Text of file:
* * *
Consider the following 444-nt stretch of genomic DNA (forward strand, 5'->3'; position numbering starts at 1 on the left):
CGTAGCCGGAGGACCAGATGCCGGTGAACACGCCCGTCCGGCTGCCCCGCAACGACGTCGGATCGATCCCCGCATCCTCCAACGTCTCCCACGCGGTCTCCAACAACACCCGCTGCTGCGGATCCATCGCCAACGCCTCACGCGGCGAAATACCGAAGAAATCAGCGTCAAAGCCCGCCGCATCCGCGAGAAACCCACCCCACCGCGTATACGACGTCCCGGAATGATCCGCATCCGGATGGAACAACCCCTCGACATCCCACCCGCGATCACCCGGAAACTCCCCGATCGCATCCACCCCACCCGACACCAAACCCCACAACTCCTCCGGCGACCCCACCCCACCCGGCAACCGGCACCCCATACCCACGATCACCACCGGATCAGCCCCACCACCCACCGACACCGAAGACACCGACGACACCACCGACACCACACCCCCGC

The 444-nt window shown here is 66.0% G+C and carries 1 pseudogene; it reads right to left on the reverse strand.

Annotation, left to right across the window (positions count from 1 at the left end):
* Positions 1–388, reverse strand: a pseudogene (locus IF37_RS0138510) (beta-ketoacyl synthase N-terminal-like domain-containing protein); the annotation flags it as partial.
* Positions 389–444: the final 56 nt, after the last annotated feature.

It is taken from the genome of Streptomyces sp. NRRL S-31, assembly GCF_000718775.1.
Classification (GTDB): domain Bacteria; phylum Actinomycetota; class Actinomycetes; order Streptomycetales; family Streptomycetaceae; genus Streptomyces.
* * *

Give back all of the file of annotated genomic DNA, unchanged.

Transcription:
Consider the following 444-nt stretch of genomic DNA (forward strand, 5'->3'; position numbering starts at 1 on the left):
CGTAGCCGGAGGACCAGATGCCGGTGAACACGCCCGTCCGGCTGCCCCGCAACGACGTCGGATCGATCCCCGCATCCTCCAACGTCTCCCACGCGGTCTCCAACAACACCCGCTGCTGCGGATCCATCGCCAACGCCTCACGCGGCGAAATACCGAAGAAATCAGCGTCAAAGCCCGCCGCATCCGCGAGAAACCCACCCCACCGCGTATACGACGTCCCGGAATGATCCGCATCCGGATGGAACAACCCCTCGACATCCCACCCGCGATCACCCGGAAACTCCCCGATCGCATCCACCCCACCCGACACCAAACCCCACAACTCCTCCGGCGACCCCACCCCACCCGGCAACCGGCACCCCATACCCACGATCACCACCGGATCAGCCCCACCACCCACCGACACCGAAGACACCGACGACACCACCGACACCACACCCCCGC

The 444-nt window shown here is 66.0% G+C and carries 1 pseudogene; it reads right to left on the reverse strand.

Annotation, left to right across the window (positions count from 1 at the left end):
* Positions 1–388, reverse strand: a pseudogene (locus IF37_RS0138510) (beta-ketoacyl synthase N-terminal-like domain-containing protein); the annotation flags it as partial.
* Positions 389–444: the final 56 nt, after the last annotated feature.

It is taken from the genome of Streptomyces sp. NRRL S-31, assembly GCF_000718775.1.
Classification (GTDB): domain Bacteria; phylum Actinomycetota; class Actinomycetes; order Streptomycetales; family Streptomycetaceae; genus Streptomyces.